The Treasury bond market could be frustrated by the latest news from the Federal Reserve on Thursday. The Federal Reserve announced a major policy shift Thursday, stating that it will permit inflation to increase higher than normal in order to bolster the labor market and broader economy.
U.S. long-term Treasury yields surged on Thursday after Federal Reserve Chairman Jerome Powell said the central bank would target an average annual inflation rate of 2%.
In a speech, Fed Chair Jerome Powell said the central bank officially agreed to a policy of “average inflation targeting.” Essentially this means that the central bank will allow inflation to grow “moderately” beyond its 2% goal for “some time.”
Maintaining inflation at 2% has been a goal of the bank for some time, as they view it as a healthy rate of appreciation for the economy. But since the financial crisis, inflation in the U.S. has often fallen behind the Fed’s target.
Analyst Jim Cramer of CNBC was shocked and elated by the Fed’s announcement.
“This is incredible,” said Cramer on the announcement. Powell basically said ”‘we’re going to let things run. And we’re not going to be a part of the equation until the economy actually does even better than we think.’”
Powell also suggested that unemployment data can maintain lower levels for a longer duration before the Fed starts thinking about raising rates, which led to a decline in short-term yields and gains along the long end of the yield curve, sending 30 year Treasury bond prices tumbling, in what may be a technical breakdown finally.
The Vanguard Long-Term Treasury ETF (VGLT) and the iShares 10-20 Year Treasury Bond ETF(TLH) are among a group of Treasury ETFs that have dropped today amid the news, as bonds continue to decline and stocks are rallied earlier before paring gains.
“Many find it counterintuitive that the Fed would want to push up inflation,” Powell said in prepared remarks at a virtual gathering in Jackson Hole, Wyoming. “However, inflation that is persistently too low can pose serious risks to the economy.”
The situation, Powell said, “can lead to an unwelcome fall in longer-term inflation expectations, which, in turn, can pull actual inflation even lower, resulting in an adverse cycle of ever-lower inflation and inflation expectations.” Policymakers, consequently, are left with little room to lower rates during times of economic stress.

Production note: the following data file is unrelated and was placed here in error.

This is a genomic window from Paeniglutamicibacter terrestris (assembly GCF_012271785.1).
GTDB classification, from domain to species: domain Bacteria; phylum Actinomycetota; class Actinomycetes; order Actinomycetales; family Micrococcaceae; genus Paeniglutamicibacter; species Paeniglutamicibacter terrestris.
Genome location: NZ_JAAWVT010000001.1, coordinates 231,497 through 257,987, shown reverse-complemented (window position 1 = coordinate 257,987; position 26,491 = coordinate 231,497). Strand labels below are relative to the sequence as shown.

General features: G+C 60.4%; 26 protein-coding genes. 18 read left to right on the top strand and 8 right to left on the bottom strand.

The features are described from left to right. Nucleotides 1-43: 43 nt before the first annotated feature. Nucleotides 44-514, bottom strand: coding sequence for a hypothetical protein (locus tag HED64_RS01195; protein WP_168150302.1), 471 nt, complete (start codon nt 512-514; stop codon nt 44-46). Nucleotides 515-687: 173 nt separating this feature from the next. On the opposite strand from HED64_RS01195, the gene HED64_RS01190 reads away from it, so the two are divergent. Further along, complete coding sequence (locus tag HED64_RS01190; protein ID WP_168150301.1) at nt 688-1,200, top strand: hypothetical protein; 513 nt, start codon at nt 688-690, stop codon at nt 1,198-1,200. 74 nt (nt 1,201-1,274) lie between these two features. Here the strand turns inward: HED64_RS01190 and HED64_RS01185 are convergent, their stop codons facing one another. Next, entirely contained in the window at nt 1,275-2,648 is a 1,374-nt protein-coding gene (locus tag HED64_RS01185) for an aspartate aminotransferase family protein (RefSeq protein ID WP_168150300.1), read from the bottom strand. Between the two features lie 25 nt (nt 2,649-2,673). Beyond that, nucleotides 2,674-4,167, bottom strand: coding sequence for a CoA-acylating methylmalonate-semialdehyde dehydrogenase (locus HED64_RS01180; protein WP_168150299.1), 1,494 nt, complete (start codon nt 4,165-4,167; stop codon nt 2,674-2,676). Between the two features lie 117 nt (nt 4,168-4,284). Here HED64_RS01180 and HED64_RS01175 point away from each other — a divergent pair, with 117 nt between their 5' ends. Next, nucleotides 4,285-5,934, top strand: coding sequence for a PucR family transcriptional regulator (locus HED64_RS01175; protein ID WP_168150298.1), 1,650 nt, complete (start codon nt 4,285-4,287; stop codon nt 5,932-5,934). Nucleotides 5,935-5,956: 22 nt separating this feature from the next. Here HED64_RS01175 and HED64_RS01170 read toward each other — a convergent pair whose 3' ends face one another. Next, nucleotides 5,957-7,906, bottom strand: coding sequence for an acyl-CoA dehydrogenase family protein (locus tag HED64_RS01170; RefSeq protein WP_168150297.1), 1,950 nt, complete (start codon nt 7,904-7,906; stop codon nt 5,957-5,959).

With interest rates at historic lows, income-seeking investors who were used to relatively safe bond investments with decent yields were forced to look elsewhere, namely stock and dividend-yielding ETFs like the Global X SuperDividend ETF (SDIV).
The distorted bond market has been described as a “borrower’s paradise and a fixed-income investor’s hell” by Mark Grant, the chief global strategist for fixed income at B. Riley FBR, although Grant assented that the Federal Reserve had no choice but to curb the federal funds rate and drive bond yields lower by purchasing securities to help spur an economic recovery.
In an interview, Genter described the fixed-income market this year: “It is as much of a challenge as I have seen in 41 years.”
But this could all be changing soon, and bonds could plunge if interest rates climb.
According to Investopedia, “Inflation is a bond’s worst enemy. Inflation erodes the purchasing power of a bond’s future cash flows. Put simply, the higher the current rate of inflation and the higher the (expected) future rates of inflation, the higher the yields will rise across the yield curve, as investors will demand this higher yield to compensate for inflation risk.
With bonds declining across the board as yields spiral higher, it will interesting for investors to see how this plays out come election time.
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